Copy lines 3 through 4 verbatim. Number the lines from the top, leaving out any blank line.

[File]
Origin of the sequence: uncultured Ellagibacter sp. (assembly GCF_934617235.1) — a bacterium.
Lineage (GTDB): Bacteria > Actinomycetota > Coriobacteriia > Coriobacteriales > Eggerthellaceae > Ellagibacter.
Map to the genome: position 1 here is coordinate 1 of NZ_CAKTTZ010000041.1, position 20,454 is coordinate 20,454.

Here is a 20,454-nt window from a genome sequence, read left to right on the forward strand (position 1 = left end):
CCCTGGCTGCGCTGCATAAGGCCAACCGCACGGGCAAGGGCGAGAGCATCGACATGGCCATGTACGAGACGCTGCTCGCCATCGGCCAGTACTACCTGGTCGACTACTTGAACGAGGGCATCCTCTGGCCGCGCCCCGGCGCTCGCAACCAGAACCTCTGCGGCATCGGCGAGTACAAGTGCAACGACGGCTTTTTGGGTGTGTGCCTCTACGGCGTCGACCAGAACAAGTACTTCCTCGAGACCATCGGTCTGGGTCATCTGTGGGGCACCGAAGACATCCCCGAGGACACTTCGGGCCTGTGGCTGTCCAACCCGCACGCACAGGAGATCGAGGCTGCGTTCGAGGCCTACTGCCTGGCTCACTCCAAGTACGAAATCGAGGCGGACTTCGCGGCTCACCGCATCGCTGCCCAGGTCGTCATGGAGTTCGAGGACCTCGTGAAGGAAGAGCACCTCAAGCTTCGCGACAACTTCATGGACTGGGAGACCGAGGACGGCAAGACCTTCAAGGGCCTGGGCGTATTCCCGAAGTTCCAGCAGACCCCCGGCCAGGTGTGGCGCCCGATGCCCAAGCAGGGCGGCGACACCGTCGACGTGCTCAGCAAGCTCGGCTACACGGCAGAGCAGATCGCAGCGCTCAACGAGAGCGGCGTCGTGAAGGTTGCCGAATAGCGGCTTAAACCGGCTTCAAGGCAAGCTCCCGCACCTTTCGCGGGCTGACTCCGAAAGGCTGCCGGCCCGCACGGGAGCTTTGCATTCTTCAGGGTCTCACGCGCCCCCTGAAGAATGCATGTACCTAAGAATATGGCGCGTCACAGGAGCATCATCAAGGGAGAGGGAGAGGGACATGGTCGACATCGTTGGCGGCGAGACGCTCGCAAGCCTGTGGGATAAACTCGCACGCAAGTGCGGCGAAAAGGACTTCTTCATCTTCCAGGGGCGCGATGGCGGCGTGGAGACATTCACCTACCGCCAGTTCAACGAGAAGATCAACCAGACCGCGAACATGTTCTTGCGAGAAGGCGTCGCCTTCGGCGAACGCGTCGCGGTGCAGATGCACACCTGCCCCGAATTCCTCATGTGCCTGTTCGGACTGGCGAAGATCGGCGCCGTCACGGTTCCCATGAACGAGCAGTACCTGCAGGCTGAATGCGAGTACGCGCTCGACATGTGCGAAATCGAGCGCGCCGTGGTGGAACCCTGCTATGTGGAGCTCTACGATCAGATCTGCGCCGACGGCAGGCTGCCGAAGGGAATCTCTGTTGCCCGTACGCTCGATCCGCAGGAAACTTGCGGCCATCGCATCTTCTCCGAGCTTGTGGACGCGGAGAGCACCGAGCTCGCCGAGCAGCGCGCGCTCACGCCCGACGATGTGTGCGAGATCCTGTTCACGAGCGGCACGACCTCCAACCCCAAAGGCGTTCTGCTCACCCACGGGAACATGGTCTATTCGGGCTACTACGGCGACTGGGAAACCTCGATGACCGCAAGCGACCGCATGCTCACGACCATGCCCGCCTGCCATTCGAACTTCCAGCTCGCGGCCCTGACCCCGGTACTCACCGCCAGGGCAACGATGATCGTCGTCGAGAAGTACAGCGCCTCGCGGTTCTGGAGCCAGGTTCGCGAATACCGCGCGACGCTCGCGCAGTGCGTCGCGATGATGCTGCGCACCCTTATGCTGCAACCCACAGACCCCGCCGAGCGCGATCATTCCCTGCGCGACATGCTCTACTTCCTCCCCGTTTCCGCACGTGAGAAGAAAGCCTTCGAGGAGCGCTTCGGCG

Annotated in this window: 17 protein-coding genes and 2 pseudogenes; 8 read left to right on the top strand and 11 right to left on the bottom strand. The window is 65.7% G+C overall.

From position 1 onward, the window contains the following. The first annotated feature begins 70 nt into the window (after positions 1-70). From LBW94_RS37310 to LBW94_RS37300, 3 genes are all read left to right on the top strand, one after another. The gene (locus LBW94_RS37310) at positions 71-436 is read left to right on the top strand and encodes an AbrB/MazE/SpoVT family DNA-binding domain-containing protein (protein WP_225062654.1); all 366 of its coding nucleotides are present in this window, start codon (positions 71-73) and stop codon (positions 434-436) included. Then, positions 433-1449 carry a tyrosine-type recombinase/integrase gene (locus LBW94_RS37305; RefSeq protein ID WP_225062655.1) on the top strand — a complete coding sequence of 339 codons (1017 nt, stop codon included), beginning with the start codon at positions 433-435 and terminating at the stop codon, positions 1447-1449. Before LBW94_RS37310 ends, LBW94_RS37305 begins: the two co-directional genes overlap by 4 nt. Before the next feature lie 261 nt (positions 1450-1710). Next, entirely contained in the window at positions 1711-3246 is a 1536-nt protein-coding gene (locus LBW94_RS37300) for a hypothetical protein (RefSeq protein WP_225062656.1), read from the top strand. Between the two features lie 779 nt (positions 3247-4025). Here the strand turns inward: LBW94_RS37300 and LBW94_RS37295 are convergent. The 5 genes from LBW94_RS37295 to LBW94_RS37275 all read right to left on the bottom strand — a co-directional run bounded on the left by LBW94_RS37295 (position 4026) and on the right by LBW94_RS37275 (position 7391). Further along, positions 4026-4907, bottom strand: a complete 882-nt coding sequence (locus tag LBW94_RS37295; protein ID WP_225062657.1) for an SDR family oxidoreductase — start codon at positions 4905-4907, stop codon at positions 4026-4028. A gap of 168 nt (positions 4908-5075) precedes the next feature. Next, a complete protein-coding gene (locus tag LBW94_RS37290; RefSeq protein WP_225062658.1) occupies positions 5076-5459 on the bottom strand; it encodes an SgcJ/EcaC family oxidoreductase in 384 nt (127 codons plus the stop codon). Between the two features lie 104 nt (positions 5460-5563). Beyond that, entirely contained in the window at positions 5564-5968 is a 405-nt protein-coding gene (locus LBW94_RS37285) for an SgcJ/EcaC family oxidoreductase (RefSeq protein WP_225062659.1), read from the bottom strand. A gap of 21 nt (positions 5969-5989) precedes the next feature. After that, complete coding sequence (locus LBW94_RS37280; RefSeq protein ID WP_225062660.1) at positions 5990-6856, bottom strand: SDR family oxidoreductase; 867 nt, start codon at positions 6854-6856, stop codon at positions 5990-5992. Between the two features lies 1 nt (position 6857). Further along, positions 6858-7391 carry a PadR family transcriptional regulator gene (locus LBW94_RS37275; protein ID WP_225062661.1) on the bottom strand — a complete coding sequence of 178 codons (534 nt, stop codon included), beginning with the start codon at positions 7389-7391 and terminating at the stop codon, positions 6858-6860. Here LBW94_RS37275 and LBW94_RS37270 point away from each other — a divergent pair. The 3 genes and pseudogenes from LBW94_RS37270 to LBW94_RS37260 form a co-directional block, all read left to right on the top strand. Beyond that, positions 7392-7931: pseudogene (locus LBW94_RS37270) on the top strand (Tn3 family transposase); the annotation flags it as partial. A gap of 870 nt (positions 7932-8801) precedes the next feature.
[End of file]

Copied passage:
Map to the genome: position 1 here is coordinate 1 of NZ_CAKTTZ010000041.1, position 20,454 is coordinate 20,454.

Here is a 20,454-nt window from a genome sequence, read left to right on the forward strand (position 1 = left end):